6. ZNet – Elites and power. “The following text develops an argument that leads up to the vision of its last paragraph – which, to some, might seem enigmatic or disappointing in its implications. It is all about the concept of planning – of participatory or democratic or, as I would prefer to call it, scientific (interdisciplinary) planning. It is about the multitude of experts, scientists and professionals that are involved in the incredibly complicated planning processes of today. How to move from ‘here’ (private ownership of the means of production, corporate divisions of labor, plutocracy, the specter of markets, autocratic planning) to ‘there’ (a socialism based on science, knowledge, reason) is the central question. And you can’t move without movers. Writing about a strategy for the future cannot compel a European of my generation to dismiss the lessons of 20th century’s Left Project, which started out under the banner of ‘scientific socialism’ – and dismally failed. But do we refrain from returning to classical art and thought just because the project of classical antiquity ‘failed’? To Karl Marx and Friedrich Engels and to thousand other thinkers the concept of scientific socialism was essential. And many think, that advances in the soft and hard sciences are such that this concept finally has a chance. ”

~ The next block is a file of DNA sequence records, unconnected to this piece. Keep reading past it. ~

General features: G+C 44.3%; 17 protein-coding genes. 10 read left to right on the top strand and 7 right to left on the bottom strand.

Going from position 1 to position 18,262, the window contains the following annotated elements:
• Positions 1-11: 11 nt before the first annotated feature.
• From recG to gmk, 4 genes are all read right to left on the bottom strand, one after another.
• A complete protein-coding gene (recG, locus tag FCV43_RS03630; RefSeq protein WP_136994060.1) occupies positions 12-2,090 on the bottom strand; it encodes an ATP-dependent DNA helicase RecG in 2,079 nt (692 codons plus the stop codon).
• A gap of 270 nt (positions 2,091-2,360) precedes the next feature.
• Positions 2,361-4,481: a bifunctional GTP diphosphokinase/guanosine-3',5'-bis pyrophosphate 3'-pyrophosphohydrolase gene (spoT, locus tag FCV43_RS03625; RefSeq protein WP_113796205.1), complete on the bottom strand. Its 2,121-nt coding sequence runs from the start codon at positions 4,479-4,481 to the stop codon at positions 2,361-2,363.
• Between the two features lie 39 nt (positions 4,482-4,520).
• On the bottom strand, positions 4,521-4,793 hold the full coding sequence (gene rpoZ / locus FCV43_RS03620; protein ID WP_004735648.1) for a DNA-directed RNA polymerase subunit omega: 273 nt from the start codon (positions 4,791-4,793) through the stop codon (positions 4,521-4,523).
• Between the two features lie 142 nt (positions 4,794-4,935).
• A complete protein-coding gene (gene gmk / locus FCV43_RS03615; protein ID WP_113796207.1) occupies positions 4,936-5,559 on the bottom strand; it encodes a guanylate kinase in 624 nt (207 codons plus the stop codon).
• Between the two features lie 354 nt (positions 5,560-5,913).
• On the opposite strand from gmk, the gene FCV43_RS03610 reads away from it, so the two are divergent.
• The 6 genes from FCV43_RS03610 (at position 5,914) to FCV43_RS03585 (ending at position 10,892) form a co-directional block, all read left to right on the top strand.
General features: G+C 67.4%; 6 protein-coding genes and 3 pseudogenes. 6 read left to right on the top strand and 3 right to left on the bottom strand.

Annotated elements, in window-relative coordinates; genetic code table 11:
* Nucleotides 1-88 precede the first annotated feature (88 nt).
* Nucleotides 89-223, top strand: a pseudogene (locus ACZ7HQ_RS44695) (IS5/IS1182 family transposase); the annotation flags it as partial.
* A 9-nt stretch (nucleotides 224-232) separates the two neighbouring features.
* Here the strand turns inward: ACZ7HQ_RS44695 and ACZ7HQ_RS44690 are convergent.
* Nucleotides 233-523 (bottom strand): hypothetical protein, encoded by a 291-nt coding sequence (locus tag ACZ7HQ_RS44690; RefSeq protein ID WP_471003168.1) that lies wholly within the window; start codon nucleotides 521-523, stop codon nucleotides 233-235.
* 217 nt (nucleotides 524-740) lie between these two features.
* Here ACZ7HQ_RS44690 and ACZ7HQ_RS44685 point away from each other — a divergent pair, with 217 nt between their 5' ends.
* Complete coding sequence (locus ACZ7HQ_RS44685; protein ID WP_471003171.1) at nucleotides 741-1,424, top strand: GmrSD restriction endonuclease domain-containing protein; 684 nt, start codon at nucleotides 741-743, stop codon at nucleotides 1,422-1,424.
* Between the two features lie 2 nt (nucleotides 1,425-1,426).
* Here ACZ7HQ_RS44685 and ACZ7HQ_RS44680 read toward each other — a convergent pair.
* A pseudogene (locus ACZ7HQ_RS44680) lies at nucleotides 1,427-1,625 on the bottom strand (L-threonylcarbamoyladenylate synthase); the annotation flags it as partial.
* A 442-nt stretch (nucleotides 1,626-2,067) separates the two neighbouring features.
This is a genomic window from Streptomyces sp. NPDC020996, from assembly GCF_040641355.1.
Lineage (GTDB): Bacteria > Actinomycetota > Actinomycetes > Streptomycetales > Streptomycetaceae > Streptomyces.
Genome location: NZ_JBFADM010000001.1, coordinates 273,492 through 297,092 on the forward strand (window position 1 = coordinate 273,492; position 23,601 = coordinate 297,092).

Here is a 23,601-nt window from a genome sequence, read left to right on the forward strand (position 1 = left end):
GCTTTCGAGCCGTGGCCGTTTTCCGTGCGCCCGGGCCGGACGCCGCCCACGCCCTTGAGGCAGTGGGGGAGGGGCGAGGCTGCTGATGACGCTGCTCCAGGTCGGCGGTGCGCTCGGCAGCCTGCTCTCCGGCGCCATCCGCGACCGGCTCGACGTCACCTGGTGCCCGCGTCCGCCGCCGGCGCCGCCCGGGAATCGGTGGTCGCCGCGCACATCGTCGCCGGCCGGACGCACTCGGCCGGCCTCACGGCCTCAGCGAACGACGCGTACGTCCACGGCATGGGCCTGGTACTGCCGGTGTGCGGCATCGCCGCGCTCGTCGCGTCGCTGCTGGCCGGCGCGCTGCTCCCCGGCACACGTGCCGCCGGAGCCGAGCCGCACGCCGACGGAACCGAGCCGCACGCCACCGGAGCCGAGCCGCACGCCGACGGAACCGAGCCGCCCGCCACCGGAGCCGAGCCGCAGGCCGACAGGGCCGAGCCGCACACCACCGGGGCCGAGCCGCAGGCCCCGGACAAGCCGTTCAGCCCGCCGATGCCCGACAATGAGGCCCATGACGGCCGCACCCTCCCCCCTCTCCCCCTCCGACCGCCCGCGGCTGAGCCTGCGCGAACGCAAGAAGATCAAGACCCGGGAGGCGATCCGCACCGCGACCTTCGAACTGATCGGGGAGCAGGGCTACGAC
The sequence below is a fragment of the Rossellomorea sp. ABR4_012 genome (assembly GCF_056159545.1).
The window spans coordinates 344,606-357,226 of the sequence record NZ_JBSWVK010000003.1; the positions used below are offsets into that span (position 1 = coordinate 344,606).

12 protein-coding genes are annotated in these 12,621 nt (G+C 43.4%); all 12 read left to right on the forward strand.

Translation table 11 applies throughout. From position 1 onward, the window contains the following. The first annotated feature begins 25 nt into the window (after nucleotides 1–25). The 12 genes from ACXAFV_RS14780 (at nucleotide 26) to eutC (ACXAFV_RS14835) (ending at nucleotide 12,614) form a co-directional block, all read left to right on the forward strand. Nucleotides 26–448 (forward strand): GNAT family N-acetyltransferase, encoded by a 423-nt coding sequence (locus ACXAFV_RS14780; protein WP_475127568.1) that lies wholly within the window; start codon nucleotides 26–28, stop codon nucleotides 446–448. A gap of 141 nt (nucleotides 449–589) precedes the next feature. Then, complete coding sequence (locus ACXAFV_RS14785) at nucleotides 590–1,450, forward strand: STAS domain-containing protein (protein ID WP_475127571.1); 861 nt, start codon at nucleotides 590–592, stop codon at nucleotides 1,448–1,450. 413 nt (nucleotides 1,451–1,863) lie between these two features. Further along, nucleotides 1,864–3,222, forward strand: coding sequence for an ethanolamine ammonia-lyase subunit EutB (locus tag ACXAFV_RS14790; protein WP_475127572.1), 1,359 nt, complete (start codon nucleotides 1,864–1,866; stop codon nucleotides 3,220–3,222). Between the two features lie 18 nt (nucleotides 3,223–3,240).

7. Top Tech News (USA) – Collaboration Tools Can Cut Costs, Boost Productivity. “At a time when enterprise software investments are trending town, companies may not be looking to invest in unified communications and collaboration tools. But with the boost to business productivity, the contained costs, and the chance to be a good corporate citizen by reducing your company’s carbon footprint, it may be time to look at how collaboration tools — both enterprise-level and low-cost open-source solutions — can benefit your company. “Providing employees with collaboration tools that enable them to work together effectively, no matter where they may be located, is no longer a wish-list or nice-to-have item — it’s a requirement,” said Kent Erickson, senior vice president and general manager of Workgroup Solutions for Novell.”